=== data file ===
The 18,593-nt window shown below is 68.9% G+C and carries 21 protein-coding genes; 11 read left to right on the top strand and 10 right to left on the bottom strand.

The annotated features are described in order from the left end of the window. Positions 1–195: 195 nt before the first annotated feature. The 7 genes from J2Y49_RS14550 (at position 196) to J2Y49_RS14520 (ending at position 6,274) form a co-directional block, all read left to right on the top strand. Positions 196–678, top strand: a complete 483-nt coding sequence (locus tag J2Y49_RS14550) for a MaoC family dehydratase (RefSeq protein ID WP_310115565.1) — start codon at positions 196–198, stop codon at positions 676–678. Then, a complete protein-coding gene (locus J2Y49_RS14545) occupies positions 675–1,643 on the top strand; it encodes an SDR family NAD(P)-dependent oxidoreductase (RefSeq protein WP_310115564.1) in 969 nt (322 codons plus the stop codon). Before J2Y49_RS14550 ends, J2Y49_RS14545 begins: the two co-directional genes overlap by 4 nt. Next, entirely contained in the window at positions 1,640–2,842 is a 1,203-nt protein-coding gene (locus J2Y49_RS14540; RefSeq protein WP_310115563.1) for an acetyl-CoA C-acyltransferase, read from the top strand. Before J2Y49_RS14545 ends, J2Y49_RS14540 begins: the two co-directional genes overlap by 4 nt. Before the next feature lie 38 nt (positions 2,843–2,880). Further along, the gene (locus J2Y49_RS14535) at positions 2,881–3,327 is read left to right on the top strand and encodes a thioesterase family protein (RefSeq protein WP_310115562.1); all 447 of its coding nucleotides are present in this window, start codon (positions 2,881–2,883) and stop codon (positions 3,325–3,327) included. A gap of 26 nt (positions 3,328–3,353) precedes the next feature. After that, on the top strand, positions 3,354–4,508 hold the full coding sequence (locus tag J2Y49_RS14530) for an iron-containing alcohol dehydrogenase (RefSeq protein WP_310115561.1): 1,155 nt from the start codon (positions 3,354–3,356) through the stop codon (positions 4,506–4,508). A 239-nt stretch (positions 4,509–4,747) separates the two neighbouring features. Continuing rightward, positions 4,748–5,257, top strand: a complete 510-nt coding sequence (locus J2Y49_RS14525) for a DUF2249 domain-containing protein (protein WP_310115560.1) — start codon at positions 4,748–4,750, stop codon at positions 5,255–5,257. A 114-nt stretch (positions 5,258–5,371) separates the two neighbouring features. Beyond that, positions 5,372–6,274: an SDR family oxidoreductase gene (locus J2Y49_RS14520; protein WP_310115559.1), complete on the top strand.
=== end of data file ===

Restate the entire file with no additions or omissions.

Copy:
The 18,593-nt window shown below is 68.9% G+C and carries 21 protein-coding genes; 11 read left to right on the top strand and 10 right to left on the bottom strand.

The annotated features are described in order from the left end of the window. Positions 1–195: 195 nt before the first annotated feature. The 7 genes from J2Y49_RS14550 (at position 196) to J2Y49_RS14520 (ending at position 6,274) form a co-directional block, all read left to right on the top strand. Positions 196–678, top strand: a complete 483-nt coding sequence (locus tag J2Y49_RS14550) for a MaoC family dehydratase (RefSeq protein ID WP_310115565.1) — start codon at positions 196–198, stop codon at positions 676–678. Then, a complete protein-coding gene (locus J2Y49_RS14545) occupies positions 675–1,643 on the top strand; it encodes an SDR family NAD(P)-dependent oxidoreductase (RefSeq protein WP_310115564.1) in 969 nt (322 codons plus the stop codon). Before J2Y49_RS14550 ends, J2Y49_RS14545 begins: the two co-directional genes overlap by 4 nt. Next, entirely contained in the window at positions 1,640–2,842 is a 1,203-nt protein-coding gene (locus J2Y49_RS14540; RefSeq protein WP_310115563.1) for an acetyl-CoA C-acyltransferase, read from the top strand. Before J2Y49_RS14545 ends, J2Y49_RS14540 begins: the two co-directional genes overlap by 4 nt. Before the next feature lie 38 nt (positions 2,843–2,880). Further along, the gene (locus J2Y49_RS14535) at positions 2,881–3,327 is read left to right on the top strand and encodes a thioesterase family protein (RefSeq protein WP_310115562.1); all 447 of its coding nucleotides are present in this window, start codon (positions 2,881–2,883) and stop codon (positions 3,325–3,327) included. A gap of 26 nt (positions 3,328–3,353) precedes the next feature. After that, on the top strand, positions 3,354–4,508 hold the full coding sequence (locus tag J2Y49_RS14530) for an iron-containing alcohol dehydrogenase (RefSeq protein WP_310115561.1): 1,155 nt from the start codon (positions 3,354–3,356) through the stop codon (positions 4,506–4,508). A 239-nt stretch (positions 4,509–4,747) separates the two neighbouring features. Continuing rightward, positions 4,748–5,257, top strand: a complete 510-nt coding sequence (locus J2Y49_RS14525) for a DUF2249 domain-containing protein (protein WP_310115560.1) — start codon at positions 4,748–4,750, stop codon at positions 5,255–5,257. A 114-nt stretch (positions 5,258–5,371) separates the two neighbouring features. Beyond that, positions 5,372–6,274: an SDR family oxidoreductase gene (locus J2Y49_RS14520; protein WP_310115559.1), complete on the top strand.